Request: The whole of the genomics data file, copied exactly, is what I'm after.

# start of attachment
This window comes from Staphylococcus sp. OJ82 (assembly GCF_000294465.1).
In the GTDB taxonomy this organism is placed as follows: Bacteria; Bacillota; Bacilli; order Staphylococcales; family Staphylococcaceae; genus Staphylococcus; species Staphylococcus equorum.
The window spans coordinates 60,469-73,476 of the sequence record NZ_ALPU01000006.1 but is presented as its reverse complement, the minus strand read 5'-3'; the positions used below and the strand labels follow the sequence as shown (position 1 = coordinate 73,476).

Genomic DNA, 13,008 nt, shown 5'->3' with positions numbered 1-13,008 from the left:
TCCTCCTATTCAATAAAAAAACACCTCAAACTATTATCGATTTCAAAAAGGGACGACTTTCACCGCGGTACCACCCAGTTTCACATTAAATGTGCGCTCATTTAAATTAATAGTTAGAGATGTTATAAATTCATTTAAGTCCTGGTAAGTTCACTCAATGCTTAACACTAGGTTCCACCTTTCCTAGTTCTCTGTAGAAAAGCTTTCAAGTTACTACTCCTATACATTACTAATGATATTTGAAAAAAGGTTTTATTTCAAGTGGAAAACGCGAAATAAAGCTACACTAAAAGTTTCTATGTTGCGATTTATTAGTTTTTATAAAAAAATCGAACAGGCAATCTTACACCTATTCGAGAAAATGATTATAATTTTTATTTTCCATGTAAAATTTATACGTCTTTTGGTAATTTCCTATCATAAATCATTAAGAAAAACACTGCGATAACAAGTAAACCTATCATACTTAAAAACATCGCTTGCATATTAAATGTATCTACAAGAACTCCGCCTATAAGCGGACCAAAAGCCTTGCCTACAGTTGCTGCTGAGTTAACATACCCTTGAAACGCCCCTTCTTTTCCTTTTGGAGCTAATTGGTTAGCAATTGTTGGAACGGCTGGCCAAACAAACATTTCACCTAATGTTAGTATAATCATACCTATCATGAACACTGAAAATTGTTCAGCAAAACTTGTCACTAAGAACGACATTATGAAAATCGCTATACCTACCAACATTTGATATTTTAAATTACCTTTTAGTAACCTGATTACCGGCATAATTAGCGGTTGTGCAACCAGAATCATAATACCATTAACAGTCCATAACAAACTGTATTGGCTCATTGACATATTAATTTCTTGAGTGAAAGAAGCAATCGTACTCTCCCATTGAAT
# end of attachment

This window comes from Staphylococcus sp. OJ82 (assembly GCF_000294465.1).
In the GTDB taxonomy this organism is placed as follows: Bacteria; Bacillota; Bacilli; order Staphylococcales; family Staphylococcaceae; genus Staphylococcus; species Staphylococcus equorum.
The window spans coordinates 60,469-73,476 of the sequence record NZ_ALPU01000006.1 but is presented as its reverse complement, the minus strand read 5'-3'; the positions used below and the strand labels follow the sequence as shown (position 1 = coordinate 73,476).

Genomic DNA, 13,008 nt, shown 5'->3' with positions numbered 1-13,008 from the left:
TCCTCCTATTCAATAAAAAAACACCTCAAACTATTATCGATTTCAAAAAGGGACGACTTTCACCGCGGTACCACCCAGTTTCACATTAAATGTGCGCTCATTTAAATTAATAGTTAGAGATGTTATAAATTCATTTAAGTCCTGGTAAGTTCACTCAATGCTTAACACTAGGTTCCACCTTTCCTAGTTCTCTGTAGAAAAGCTTTCAAGTTACTACTCCTATACATTACTAATGATATTTGAAAAAAGGTTTTATTTCAAGTGGAAAACGCGAAATAAAGCTACACTAAAAGTTTCTATGTTGCGATTTATTAGTTTTTATAAAAAAATCGAACAGGCAATCTTACACCTATTCGAGAAAATGATTATAATTTTTATTTTCCATGTAAAATTTATACGTCTTTTGGTAATTTCCTATCATAAATCATTAAGAAAAACACTGCGATAACAAGTAAACCTATCATACTTAAAAACATCGCTTGCATATTAAATGTATCTACAAGAACTCCGCCTATAAGCGGACCAAAAGCCTTGCCTACAGTTGCTGCTGAGTTAACATACCCTTGAAACGCCCCTTCTTTTCCTTTTGGAGCTAATTGGTTAGCAATTGTTGGAACGGCTGGCCAAACAAACATTTCACCTAATGTTAGTATAATCATACCTATCATGAACACTGAAAATTGTTCAGCAAAACTTGTCACTAAGAACGACATTATGAAAATCGCTATACCTACCAACATTTGATATTTTAAATTACCTTTTAGTAACCTGATTACCGGCATAATTAGCGGTTGTGCAACCAGAATCATAATACCATTAACAGTCCATAACAAACTGTATTGGCTCATTGACATATTAATTTCTTGAGTGAAAGAAGCAATCGTACTCTCCCATTGAAT